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## Determining concavity of intervals and finding points of inflection: algebraic

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# Inflection points (algebraic)

AP Calc: FUN‑4 (EU), FUN‑4.A (LO), FUN‑4.A.4 (EK), FUN‑4.A.5 (EK), FUN‑4.A.6 (EK)

## Video transcript

- [Voiceover] Let G of X equal
one fourth X to the fourth, minus four X to the third
power, plus 24 X squared. For what values of X does the graph of G have an inflection point? Or have a point of inflection? So let's just remind ourselves what a point of inflection is. A point of inflection is
where we go from being con, where we change our concavity. Or you can say where our second derivative G prime of X switches signs. Switches, switches signs. So let's study our second derivative. In order to study or
secondary, let's find it. So we know that G of X
is equal to one fourth X to the fourth, minus
four X to the third power, plus 24 X squared. So given that, let's
now find G prime of X. G prime of X is going to be equal to, I'm just going to apply the
power rule multiple times. Four times one fourth is just one. I'm not going to write that one down, it's going to be one times X
to the four minus one power. So four to the third power, minus three times four is 12, X to three minus one power, X to the second power,
plus two times 24, 48. X to the two minus one,
or X to the first power, I can just write that as X. So there you have it. I have our first derivative, now we want to find our second derivative. G prime prime of X is just the derivative of the first derivative
of the first derivative with respect to X, and some
more of the power rule, three X squared minus 24 X to the first, or just 24 X, plus 48. So let's think about where
this switch is signed. And this is, this is
a continuous function, is going to be defined for all Xs, so the only potential candidates of where it could switch signs are when this thing equals zero. So let's see where it equals zero. So let's set that equal to zero. Three X squared minus 24 X plus 48 is equal to zero, let's see, everything is divisible by three so let's divide everything by three. So you get X squared minus eight X, plus 16, plus 16 is equal to zero. And let's see, can I factor this? Yeah, this would be X minus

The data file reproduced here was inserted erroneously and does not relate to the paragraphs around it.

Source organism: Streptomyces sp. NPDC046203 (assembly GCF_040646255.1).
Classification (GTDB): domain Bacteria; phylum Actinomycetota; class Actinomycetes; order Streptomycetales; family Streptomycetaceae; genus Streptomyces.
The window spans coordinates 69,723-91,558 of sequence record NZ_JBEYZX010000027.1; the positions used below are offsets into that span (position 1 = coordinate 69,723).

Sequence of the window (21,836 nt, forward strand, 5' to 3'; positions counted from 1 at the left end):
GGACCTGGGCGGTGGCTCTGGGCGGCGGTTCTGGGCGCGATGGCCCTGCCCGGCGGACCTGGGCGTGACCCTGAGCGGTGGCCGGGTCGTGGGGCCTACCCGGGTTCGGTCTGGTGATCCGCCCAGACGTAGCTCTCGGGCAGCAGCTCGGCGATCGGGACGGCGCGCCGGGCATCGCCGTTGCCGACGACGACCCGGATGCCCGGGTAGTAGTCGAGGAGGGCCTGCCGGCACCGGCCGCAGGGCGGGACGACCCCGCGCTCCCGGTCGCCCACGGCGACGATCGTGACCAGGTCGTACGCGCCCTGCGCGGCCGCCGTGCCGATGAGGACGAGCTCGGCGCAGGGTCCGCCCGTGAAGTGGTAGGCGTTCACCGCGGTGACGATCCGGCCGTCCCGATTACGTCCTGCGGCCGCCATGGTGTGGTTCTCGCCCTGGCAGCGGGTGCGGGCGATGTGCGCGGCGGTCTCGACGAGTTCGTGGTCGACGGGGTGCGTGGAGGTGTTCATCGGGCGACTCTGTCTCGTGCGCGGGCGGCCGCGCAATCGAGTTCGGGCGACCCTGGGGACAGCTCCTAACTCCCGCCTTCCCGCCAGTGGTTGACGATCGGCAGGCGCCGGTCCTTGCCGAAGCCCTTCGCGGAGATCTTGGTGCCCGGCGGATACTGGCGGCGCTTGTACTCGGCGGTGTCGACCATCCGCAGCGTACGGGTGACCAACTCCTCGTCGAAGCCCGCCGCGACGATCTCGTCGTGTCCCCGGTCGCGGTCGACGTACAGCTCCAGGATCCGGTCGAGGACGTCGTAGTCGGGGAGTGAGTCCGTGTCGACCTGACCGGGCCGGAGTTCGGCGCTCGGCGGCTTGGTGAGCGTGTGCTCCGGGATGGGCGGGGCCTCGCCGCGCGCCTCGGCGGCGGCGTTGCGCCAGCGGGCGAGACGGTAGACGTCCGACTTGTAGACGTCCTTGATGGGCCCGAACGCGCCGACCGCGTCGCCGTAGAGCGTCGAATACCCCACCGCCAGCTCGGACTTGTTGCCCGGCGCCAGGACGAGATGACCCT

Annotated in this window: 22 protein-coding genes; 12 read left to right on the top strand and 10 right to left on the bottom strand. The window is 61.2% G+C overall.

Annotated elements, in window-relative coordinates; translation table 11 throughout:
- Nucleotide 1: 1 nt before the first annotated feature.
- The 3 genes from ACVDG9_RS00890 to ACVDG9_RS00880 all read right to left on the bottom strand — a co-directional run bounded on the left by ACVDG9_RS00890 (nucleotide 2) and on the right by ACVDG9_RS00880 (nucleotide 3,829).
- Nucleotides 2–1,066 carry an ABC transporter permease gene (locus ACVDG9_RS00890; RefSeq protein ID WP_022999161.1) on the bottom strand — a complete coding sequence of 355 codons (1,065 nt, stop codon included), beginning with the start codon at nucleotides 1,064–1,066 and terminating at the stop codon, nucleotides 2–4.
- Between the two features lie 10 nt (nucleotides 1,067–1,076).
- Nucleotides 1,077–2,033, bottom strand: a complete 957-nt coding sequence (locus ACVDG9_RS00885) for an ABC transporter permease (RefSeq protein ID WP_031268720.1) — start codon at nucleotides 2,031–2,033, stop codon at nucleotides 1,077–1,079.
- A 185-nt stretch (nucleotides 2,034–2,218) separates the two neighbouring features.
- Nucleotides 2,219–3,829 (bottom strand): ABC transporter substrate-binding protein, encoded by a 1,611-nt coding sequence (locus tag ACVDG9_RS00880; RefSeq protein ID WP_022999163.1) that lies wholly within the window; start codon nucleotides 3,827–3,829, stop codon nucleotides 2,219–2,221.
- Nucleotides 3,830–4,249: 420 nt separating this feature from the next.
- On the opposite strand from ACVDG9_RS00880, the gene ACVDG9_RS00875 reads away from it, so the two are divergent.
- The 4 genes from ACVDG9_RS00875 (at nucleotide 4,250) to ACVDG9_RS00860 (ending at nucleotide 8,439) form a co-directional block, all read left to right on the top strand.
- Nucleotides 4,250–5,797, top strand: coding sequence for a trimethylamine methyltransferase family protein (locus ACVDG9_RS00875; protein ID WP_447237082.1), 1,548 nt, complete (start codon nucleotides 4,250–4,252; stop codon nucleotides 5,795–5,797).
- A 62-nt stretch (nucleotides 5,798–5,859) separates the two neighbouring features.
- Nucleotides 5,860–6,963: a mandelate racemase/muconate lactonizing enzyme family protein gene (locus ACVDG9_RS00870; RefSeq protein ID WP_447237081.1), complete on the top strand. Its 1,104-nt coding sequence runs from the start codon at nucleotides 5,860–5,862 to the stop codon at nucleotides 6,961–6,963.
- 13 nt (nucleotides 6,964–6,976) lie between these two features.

four X times X minus 4. Or just you do this as
X minus four squared is equal to zero, or X
minus four is equal to zero. So, or where X equals four. So G prime prime of four is equal to zero. So let's see what's happening
on either side of that. Let's see if G, if we're actually, if we're actually switching signs or not. So let me draw a number line here. And so this is, so this is two, three, four, five, and I could keep going. And so we know that something interesting is happening right over here, G prime prime of four is equal to zero, G prime prime of four is equal to zero. So let's think about what
the second derivative is when we are less than four. And so, actually let me just
try G prime prime of zero, since that will be easy to evaluate. G prime prime of zero, well it's just going to be equal to 48. So when we are less than four, our second derivative, G
prime, the second derivative, is greater than zero. So we're actually going
to be concave upwards over this interval to the left of four. Now let's think about
to the right of four. Two, use a different color. So what about to the right of four? And so let me just evaluate, what would be the easy thing to evaluate? Well I could evaluate G prime, why not do, or of the second derivative, G prime prime, I should say, of 10? So, G, I'll do it right over here, Let me do it, well, I'm running a little bit of
space, so I'll just scroll down. So G prime prime of 10 is going
to be equal to three times 10 squared, so it's 300 minus 24 times 10. So minus 240, plus 48. So let's see, this is 60. This is, so 300 minus 240 is 60 plus 48, so this is equal to 108. So it still positive. So on either side of
four, G prime prime of X is greater than zero. So even though even though
the second derivative at X equals four is equal to zero, on either side we are concave upwards. On either side, the second
derivative is positive. And so, and that was the
only potential candidate. So there are no, there are no values of X for which G has a point of inflection. X equals four would have been a value of X at which G had a point of inflection, if we switch, if the secondary derivative switched signs here, if it
went from positive to negative, or negative to positive, but it's just staying
from positive to positive. So this second derivative was positive, it just touches zero right here, and then it goes positive again. So we're going back to the question, for what X values does the graph of G have a point of inflection? No X values. I'll put an exclamation
mark there just more drama.

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